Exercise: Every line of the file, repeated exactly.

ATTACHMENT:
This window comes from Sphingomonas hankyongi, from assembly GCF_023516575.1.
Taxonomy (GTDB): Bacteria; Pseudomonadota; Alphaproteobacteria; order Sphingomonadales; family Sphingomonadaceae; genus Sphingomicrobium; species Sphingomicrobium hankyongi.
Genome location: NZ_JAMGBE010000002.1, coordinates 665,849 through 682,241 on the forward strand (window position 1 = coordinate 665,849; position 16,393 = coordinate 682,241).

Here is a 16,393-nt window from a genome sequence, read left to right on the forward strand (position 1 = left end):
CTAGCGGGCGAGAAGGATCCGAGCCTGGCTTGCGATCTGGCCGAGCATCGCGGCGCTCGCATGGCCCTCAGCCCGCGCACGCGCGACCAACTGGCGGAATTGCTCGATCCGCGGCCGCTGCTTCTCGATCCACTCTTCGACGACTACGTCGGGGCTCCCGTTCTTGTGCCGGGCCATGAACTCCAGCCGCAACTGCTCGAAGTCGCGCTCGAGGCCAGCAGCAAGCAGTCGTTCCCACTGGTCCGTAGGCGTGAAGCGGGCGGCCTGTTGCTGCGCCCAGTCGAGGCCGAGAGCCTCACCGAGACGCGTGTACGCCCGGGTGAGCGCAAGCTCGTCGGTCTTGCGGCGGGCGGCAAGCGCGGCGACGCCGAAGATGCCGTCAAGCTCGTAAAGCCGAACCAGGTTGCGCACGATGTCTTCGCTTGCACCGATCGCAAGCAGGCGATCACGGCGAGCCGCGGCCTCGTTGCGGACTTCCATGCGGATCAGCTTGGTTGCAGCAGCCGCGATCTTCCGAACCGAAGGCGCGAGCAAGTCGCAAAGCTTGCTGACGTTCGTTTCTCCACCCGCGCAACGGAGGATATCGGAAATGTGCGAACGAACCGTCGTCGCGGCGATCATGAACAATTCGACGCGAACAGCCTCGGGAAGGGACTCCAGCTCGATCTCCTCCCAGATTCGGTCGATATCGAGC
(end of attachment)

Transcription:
This window comes from Sphingomonas hankyongi, from assembly GCF_023516575.1.
Taxonomy (GTDB): Bacteria; Pseudomonadota; Alphaproteobacteria; order Sphingomonadales; family Sphingomonadaceae; genus Sphingomicrobium; species Sphingomicrobium hankyongi.
Genome location: NZ_JAMGBE010000002.1, coordinates 665,849 through 682,241 on the forward strand (window position 1 = coordinate 665,849; position 16,393 = coordinate 682,241).

Here is a 16,393-nt window from a genome sequence, read left to right on the forward strand (position 1 = left end):
CTAGCGGGCGAGAAGGATCCGAGCCTGGCTTGCGATCTGGCCGAGCATCGCGGCGCTCGCATGGCCCTCAGCCCGCGCACGCGCGACCAACTGGCGGAATTGCTCGATCCGCGGCCGCTGCTTCTCGATCCACTCTTCGACGACTACGTCGGGGCTCCCGTTCTTGTGCCGGGCCATGAACTCCAGCCGCAACTGCTCGAAGTCGCGCTCGAGGCCAGCAGCAAGCAGTCGTTCCCACTGGTCCGTAGGCGTGAAGCGGGCGGCCTGTTGCTGCGCCCAGTCGAGGCCGAGAGCCTCACCGAGACGCGTGTACGCCCGGGTGAGCGCAAGCTCGTCGGTCTTGCGGCGGGCGGCAAGCGCGGCGACGCCGAAGATGCCGTCAAGCTCGTAAAGCCGAACCAGGTTGCGCACGATGTCTTCGCTTGCACCGATCGCAAGCAGGCGATCACGGCGAGCCGCGGCCTCGTTGCGGACTTCCATGCGGATCAGCTTGGTTGCAGCAGCCGCGATCTTCCGAACCGAAGGCGCGAGCAAGTCGCAAAGCTTGCTGACGTTCGTTTCTCCACCCGCGCAACGGAGGATATCGGAAATGTGCGAACGAACCGTCGTCGCGGCGATCATGAACAATTCGACGCGAACAGCCTCGGGAAGGGACTCCAGCTCGATCTCCTCCCAGATTCGGTCGATATCGAGC